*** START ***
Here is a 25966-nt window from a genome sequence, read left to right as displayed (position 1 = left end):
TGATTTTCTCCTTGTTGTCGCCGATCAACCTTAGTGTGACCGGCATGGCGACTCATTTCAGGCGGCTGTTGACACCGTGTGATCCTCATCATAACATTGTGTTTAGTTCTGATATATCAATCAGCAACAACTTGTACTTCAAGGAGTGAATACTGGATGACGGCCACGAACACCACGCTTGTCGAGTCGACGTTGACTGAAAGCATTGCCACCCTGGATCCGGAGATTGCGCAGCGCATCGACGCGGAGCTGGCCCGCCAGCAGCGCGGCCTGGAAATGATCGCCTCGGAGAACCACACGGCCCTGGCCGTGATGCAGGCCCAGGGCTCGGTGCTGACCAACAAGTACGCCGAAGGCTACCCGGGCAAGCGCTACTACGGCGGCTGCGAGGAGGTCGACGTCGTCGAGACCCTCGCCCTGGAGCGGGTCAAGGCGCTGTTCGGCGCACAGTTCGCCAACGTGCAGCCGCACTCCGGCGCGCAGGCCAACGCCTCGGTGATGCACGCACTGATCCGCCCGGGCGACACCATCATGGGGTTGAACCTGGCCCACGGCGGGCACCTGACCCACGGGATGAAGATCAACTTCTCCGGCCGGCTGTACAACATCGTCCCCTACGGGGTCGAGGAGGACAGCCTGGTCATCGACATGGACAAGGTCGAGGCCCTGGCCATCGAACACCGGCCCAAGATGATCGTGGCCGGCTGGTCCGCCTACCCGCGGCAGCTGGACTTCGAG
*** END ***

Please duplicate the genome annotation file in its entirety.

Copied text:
Here is a 25966-nt window from a genome sequence, read left to right as displayed (position 1 = left end):
TGATTTTCTCCTTGTTGTCGCCGATCAACCTTAGTGTGACCGGCATGGCGACTCATTTCAGGCGGCTGTTGACACCGTGTGATCCTCATCATAACATTGTGTTTAGTTCTGATATATCAATCAGCAACAACTTGTACTTCAAGGAGTGAATACTGGATGACGGCCACGAACACCACGCTTGTCGAGTCGACGTTGACTGAAAGCATTGCCACCCTGGATCCGGAGATTGCGCAGCGCATCGACGCGGAGCTGGCCCGCCAGCAGCGCGGCCTGGAAATGATCGCCTCGGAGAACCACACGGCCCTGGCCGTGATGCAGGCCCAGGGCTCGGTGCTGACCAACAAGTACGCCGAAGGCTACCCGGGCAAGCGCTACTACGGCGGCTGCGAGGAGGTCGACGTCGTCGAGACCCTCGCCCTGGAGCGGGTCAAGGCGCTGTTCGGCGCACAGTTCGCCAACGTGCAGCCGCACTCCGGCGCGCAGGCCAACGCCTCGGTGATGCACGCACTGATCCGCCCGGGCGACACCATCATGGGGTTGAACCTGGCCCACGGCGGGCACCTGACCCACGGGATGAAGATCAACTTCTCCGGCCGGCTGTACAACATCGTCCCCTACGGGGTCGAGGAGGACAGCCTGGTCATCGACATGGACAAGGTCGAGGCCCTGGCCATCGAACACCGGCCCAAGATGATCGTGGCCGGCTGGTCCGCCTACCCGCGGCAGCTGGACTTCGAG